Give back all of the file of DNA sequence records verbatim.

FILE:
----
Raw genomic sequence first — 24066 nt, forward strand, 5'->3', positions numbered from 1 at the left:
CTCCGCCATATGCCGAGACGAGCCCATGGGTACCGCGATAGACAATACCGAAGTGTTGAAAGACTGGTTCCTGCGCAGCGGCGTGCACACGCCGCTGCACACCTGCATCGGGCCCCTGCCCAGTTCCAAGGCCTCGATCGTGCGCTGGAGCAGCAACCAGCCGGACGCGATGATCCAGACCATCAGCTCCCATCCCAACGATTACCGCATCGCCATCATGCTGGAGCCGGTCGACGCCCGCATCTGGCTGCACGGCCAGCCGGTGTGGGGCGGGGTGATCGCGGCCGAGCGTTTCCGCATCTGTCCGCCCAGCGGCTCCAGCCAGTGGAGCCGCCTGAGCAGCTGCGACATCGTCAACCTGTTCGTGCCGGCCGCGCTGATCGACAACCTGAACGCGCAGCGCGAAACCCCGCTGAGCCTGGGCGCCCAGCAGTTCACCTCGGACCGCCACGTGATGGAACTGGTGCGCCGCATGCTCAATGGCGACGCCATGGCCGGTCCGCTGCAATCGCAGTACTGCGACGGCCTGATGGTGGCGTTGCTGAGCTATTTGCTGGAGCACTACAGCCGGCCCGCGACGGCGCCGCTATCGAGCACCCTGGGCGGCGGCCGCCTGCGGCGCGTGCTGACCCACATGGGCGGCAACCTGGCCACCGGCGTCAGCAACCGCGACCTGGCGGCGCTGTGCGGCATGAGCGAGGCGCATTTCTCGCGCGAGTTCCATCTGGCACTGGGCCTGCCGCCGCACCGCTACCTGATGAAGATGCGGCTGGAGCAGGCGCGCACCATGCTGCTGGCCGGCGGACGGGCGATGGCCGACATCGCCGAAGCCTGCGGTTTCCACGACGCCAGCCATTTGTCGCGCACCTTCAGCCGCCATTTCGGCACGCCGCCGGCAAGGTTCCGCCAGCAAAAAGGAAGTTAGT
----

Raw genomic sequence first — 24066 nt, forward strand, 5'->3', positions numbered from 1 at the left:
CTCCGCCATATGCCGAGACGAGCCCATGGGTACCGCGATAGACAATACCGAAGTGTTGAAAGACTGGTTCCTGCGCAGCGGCGTGCACACGCCGCTGCACACCTGCATCGGGCCCCTGCCCAGTTCCAAGGCCTCGATCGTGCGCTGGAGCAGCAACCAGCCGGACGCGATGATCCAGACCATCAGCTCCCATCCCAACGATTACCGCATCGCCATCATGCTGGAGCCGGTCGACGCCCGCATCTGGCTGCACGGCCAGCCGGTGTGGGGCGGGGTGATCGCGGCCGAGCGTTTCCGCATCTGTCCGCCCAGCGGCTCCAGCCAGTGGAGCCGCCTGAGCAGCTGCGACATCGTCAACCTGTTCGTGCCGGCCGCGCTGATCGACAACCTGAACGCGCAGCGCGAAACCCCGCTGAGCCTGGGCGCCCAGCAGTTCACCTCGGACCGCCACGTGATGGAACTGGTGCGCCGCATGCTCAATGGCGACGCCATGGCCGGTCCGCTGCAATCGCAGTACTGCGACGGCCTGATGGTGGCGTTGCTGAGCTATTTGCTGGAGCACTACAGCCGGCCCGCGACGGCGCCGCTATCGAGCACCCTGGGCGGCGGCCGCCTGCGGCGCGTGCTGACCCACATGGGCGGCAACCTGGCCACCGGCGTCAGCAACCGCGACCTGGCGGCGCTGTGCGGCATGAGCGAGGCGCATTTCTCGCGCGAGTTCCATCTGGCACTGGGCCTGCCGCCGCACCGCTACCTGATGAAGATGCGGCTGGAGCAGGCGCGCACCATGCTGCTGGCCGGCGGACGGGCGATGGCCGACATCGCCGAAGCCTGCGGTTTCCACGACGCCAGCCATTTGTCGCGCACCTTCAGCCGCCATTTCGGCACGCCGCCGGCAAGGTTCCGCCAGCAAAAAGGAAGTTAGT